Boris Johnson to meet new European Commission president in Number 10
Meanwhile, MPs will continue to scrutinise the Withdrawal Agreement Bill.
Boris Johnson will meet new European Commission president Ursula von der Leyen for talks in Downing Street on Wednesday.
The Prime Minister is expected to press home his desire to reach a free trade agreement with the EU by the end of December 2020, when the transition period is set to end.
Mr Johnson has insisted he will not push back the deadline, but critics claim that the timescale is too tight to reach a new deal.
Their meeting, the first since she took office, will also be attended by Brexit Secretary Stephen Barclay and the EU’s chief Brexit negotiator, Michel Barnier.
Number 10 said Mr Johnson will underline that the forthcoming negotiations will be based on an ambitious free trade agreement, and not on alignment.
Brussels insisted on Monday that trade talks would not be on the agenda at the meeting.
European Commission spokesman Eric Mamer said the meeting would “set the scene” for the Brexit process, but in order to launch trade talks the European Council – made up of the 27 remaining EU nations – would need to approve a mandate “and we are not at that stage yet”.
“This is not a meeting that will go into the details of the trade negotiation per se,” he added.
Mr Barclay acknowledged that it would be an “introductory meeting” but insisted the prospects for a trade deal were good as it represented a “win-win” for both sides.
“I think there is scope for a very positive and optimistic approach to the trade deal,” he told Sky News.
“Both sides have committed to securing a trade deal by the end of December 2020. That is in the Political Declaration.”
He also dismissed reports that the Government was looking to water down the rights of EU nationals living in the UK after Brexit.
Meanwhile, MPs will continue to scrutinise the Withdrawal Agreement Bill (WAB) on Wednesday in the second day of its committee stage.
On Tuesday, Mr Barclay insisted that the Government would stick to its EU departure timetable after facing calls to guarantee the UK will leave with a trade agreement.
The Cabinet minister said the Conservatives had committed in their manifesto to not extend the implementation period beyond December 2020.
Mr Barclay expressed confidence in negotiating a trade agreement with the EU in the 11-month transition, but did not rule out a no-deal arrangement.
Clause 33 of the WAB seeks to prohibit ministers from trying to extend the implementation period, which would begin once the UK leaves the EU on January 31.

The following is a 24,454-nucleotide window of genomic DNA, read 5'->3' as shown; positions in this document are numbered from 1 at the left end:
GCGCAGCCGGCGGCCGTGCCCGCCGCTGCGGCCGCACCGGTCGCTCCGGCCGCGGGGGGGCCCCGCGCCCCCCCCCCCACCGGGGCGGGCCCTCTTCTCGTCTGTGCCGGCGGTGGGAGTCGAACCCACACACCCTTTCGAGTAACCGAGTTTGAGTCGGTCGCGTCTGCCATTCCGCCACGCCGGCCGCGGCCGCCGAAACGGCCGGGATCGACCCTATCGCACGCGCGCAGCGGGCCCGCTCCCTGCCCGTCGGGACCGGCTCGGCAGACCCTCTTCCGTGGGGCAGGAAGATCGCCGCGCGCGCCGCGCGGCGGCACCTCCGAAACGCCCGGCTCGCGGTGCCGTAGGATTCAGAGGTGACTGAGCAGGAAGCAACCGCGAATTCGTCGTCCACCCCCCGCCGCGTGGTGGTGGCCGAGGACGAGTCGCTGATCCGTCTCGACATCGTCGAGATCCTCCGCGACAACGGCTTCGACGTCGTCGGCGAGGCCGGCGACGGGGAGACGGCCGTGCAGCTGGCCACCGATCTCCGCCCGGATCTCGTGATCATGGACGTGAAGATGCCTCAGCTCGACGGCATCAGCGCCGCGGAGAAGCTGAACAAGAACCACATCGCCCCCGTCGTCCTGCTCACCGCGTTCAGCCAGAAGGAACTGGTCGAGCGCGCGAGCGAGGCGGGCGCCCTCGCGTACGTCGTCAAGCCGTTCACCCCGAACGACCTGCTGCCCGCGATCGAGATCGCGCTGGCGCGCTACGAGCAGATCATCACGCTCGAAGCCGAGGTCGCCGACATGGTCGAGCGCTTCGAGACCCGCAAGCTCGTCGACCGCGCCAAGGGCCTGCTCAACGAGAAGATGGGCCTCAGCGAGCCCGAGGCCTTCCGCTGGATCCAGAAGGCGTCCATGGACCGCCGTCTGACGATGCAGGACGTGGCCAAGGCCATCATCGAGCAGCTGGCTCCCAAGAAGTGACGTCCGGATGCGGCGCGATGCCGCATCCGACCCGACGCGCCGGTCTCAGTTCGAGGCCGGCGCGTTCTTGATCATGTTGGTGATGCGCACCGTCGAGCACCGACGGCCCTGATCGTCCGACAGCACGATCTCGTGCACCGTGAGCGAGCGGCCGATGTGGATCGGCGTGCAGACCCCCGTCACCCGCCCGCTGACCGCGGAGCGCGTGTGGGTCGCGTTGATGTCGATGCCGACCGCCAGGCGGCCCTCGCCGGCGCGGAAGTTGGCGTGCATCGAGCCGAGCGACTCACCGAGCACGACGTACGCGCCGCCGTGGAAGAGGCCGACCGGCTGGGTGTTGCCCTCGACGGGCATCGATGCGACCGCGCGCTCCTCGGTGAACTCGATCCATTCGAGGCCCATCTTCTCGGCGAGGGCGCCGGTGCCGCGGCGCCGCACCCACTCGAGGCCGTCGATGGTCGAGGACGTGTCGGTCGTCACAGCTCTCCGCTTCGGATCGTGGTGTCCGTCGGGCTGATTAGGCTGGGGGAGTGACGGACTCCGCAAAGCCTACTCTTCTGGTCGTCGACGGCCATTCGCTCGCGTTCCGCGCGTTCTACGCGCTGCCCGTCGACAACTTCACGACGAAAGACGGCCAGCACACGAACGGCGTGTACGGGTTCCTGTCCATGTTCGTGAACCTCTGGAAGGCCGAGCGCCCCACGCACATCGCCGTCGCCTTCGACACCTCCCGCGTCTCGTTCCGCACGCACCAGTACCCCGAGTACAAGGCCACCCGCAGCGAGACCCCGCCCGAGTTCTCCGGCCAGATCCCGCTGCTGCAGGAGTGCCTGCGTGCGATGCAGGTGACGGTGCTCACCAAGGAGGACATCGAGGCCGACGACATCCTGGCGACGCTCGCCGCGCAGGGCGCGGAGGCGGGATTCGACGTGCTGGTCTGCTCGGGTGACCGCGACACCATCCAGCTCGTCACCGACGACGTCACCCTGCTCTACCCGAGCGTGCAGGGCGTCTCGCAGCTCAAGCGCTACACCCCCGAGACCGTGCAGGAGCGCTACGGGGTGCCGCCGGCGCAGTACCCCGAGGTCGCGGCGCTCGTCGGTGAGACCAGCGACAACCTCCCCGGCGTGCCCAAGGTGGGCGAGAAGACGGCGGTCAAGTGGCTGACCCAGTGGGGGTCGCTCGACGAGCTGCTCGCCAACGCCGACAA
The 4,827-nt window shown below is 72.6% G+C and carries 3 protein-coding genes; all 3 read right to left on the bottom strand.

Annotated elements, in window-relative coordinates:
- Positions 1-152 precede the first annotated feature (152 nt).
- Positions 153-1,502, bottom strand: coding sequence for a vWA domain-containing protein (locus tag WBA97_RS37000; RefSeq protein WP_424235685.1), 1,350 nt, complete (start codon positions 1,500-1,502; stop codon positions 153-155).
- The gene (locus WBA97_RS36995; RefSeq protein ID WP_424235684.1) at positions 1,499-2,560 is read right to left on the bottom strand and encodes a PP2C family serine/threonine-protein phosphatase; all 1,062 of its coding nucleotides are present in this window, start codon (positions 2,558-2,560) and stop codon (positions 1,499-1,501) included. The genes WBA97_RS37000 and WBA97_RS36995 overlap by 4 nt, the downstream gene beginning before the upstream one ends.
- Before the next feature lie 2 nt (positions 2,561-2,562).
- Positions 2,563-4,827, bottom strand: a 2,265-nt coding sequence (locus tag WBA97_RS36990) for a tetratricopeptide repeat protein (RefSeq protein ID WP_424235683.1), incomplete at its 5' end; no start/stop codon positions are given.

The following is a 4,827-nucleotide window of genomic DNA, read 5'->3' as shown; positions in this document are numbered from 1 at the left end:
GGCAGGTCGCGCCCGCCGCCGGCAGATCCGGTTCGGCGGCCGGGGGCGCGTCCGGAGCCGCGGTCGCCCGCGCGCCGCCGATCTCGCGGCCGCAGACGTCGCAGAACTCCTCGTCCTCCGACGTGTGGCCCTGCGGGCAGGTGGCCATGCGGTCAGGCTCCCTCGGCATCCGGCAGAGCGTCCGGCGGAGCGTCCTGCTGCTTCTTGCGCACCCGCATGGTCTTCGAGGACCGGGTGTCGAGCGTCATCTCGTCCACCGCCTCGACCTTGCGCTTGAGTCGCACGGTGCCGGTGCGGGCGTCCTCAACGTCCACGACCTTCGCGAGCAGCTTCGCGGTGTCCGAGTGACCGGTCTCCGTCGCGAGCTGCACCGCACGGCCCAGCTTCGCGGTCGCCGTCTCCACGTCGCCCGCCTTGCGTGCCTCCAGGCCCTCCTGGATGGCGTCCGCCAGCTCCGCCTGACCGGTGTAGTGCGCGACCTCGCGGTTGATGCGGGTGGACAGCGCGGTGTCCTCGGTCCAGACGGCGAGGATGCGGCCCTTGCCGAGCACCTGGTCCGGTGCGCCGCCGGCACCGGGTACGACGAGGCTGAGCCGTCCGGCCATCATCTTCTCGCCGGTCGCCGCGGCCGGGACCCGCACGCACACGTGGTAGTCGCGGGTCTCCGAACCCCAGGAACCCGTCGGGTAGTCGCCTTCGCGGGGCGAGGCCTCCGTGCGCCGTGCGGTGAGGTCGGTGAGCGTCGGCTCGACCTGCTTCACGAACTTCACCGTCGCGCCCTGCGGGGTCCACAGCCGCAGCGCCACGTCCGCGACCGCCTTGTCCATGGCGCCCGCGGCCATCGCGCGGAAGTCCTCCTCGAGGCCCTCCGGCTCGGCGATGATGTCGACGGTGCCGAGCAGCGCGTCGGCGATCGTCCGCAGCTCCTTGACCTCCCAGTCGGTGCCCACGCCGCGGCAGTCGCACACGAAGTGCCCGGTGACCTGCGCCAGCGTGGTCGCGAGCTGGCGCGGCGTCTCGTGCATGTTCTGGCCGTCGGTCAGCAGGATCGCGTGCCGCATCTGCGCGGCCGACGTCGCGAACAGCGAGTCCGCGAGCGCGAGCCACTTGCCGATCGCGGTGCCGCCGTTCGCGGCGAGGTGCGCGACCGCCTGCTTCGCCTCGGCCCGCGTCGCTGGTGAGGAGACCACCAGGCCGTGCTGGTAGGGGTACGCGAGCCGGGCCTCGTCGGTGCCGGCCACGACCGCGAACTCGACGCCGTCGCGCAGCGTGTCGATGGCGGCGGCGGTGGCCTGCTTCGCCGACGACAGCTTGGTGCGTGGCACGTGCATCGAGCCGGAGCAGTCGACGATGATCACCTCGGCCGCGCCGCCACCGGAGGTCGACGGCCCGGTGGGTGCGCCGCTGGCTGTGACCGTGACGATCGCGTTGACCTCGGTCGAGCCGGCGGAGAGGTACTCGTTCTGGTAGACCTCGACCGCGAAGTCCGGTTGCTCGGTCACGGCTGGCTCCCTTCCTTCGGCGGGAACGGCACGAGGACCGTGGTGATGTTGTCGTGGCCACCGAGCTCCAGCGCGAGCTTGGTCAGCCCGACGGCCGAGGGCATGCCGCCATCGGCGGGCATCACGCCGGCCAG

Labour said the WAB is a “bad deal” for the UK and called on the Government to come forward with proposals to show how it will avoid the “catastrophe of no-deal at the end of this year”.
Wednesday’s Commons debate on the Bill is likely to be dominated by an amendment demanding the Government continues to negotiate to take in lone child refugees from Europe after Brexit.
A clause containing a commitment to strike a deal with the EU so unaccompanied child refugees could continue to be reunited with their families in the UK after exit day was removed from the Bill when it was reintroduced to Parliament after the election.
Clause 37 replaces the pledge with a watered-down vow for ministers to “make a statement” on the progress of the talks once the divorce with Brussels is complete.
Labour leadership hopeful Sir Keir Starmer and Lord Alf Dubs, who fled from the Nazis on the Kindertransport to Britain when he was six years old, have written to all Tory MPs calling on them to vote against the Prime Minister’s “disgraceful” change.
It comes as the Telegraph reported that the EU has warned Mr Johnson not to water down protections for its citizens living in the UK after Brexit.
The paper said Mr Barnier raised “issues of concern” in a letter to Mr Barclay before Christmas, in which he was said to have highlighted the need for an independent watchdog to enable EU citizens to make complaints against the Government.
Mr Barclay said he had written to Mr Barnier to reassure him that the Government remained committed to protecting citizens’ rights.
“The legislation before Parliament safeguards their rights. Their rights are guaranteed. We value them, we want them to stay. The Bill delivers on that,” he said.